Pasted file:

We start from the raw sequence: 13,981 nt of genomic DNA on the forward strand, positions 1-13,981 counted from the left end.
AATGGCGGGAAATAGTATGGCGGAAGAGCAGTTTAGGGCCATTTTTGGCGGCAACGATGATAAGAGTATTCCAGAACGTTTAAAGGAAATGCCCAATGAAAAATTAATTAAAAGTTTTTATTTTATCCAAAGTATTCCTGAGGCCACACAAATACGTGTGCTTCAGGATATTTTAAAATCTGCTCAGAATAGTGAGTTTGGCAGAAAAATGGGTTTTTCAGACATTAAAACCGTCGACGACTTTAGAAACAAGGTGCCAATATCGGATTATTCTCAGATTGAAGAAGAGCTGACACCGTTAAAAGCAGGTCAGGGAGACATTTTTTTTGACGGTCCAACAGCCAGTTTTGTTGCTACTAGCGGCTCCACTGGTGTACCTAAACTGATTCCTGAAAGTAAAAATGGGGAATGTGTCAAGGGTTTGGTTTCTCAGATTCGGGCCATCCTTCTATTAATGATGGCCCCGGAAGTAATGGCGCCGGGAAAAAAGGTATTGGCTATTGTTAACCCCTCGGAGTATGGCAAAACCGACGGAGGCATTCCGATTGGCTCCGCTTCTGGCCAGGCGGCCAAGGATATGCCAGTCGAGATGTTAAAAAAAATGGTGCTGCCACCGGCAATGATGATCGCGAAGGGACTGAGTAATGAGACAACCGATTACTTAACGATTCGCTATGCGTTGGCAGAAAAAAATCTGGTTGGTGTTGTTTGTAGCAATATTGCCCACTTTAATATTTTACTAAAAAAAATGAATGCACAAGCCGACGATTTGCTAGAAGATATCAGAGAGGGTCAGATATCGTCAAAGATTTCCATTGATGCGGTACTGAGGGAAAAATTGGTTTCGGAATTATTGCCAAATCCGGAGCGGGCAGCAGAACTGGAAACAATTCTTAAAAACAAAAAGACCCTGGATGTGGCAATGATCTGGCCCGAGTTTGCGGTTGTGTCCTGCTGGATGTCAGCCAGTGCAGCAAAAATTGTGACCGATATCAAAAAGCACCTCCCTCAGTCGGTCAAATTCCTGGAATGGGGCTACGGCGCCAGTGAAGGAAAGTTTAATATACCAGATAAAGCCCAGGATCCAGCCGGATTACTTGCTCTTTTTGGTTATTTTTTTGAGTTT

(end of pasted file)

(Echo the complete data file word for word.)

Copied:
We start from the raw sequence: 13,981 nt of genomic DNA on the forward strand, positions 1-13,981 counted from the left end.
AATGGCGGGAAATAGTATGGCGGAAGAGCAGTTTAGGGCCATTTTTGGCGGCAACGATGATAAGAGTATTCCAGAACGTTTAAAGGAAATGCCCAATGAAAAATTAATTAAAAGTTTTTATTTTATCCAAAGTATTCCTGAGGCCACACAAATACGTGTGCTTCAGGATATTTTAAAATCTGCTCAGAATAGTGAGTTTGGCAGAAAAATGGGTTTTTCAGACATTAAAACCGTCGACGACTTTAGAAACAAGGTGCCAATATCGGATTATTCTCAGATTGAAGAAGAGCTGACACCGTTAAAAGCAGGTCAGGGAGACATTTTTTTTGACGGTCCAACAGCCAGTTTTGTTGCTACTAGCGGCTCCACTGGTGTACCTAAACTGATTCCTGAAAGTAAAAATGGGGAATGTGTCAAGGGTTTGGTTTCTCAGATTCGGGCCATCCTTCTATTAATGATGGCCCCGGAAGTAATGGCGCCGGGAAAAAAGGTATTGGCTATTGTTAACCCCTCGGAGTATGGCAAAACCGACGGAGGCATTCCGATTGGCTCCGCTTCTGGCCAGGCGGCCAAGGATATGCCAGTCGAGATGTTAAAAAAAATGGTGCTGCCACCGGCAATGATGATCGCGAAGGGACTGAGTAATGAGACAACCGATTACTTAACGATTCGCTATGCGTTGGCAGAAAAAAATCTGGTTGGTGTTGTTTGTAGCAATATTGCCCACTTTAATATTTTACTAAAAAAAATGAATGCACAAGCCGACGATTTGCTAGAAGATATCAGAGAGGGTCAGATATCGTCAAAGATTTCCATTGATGCGGTACTGAGGGAAAAATTGGTTTCGGAATTATTGCCAAATCCGGAGCGGGCAGCAGAACTGGAAACAATTCTTAAAAACAAAAAGACCCTGGATGTGGCAATGATCTGGCCCGAGTTTGCGGTTGTGTCCTGCTGGATGTCAGCCAGTGCAGCAAAAATTGTGACCGATATCAAAAAGCACCTCCCTCAGTCGGTCAAATTCCTGGAATGGGGCTACGGCGCCAGTGAAGGAAAGTTTAATATACCAGATAAAGCCCAGGATCCAGCCGGATTACTTGCTCTTTTTGGTTATTTTTTTGAGTTT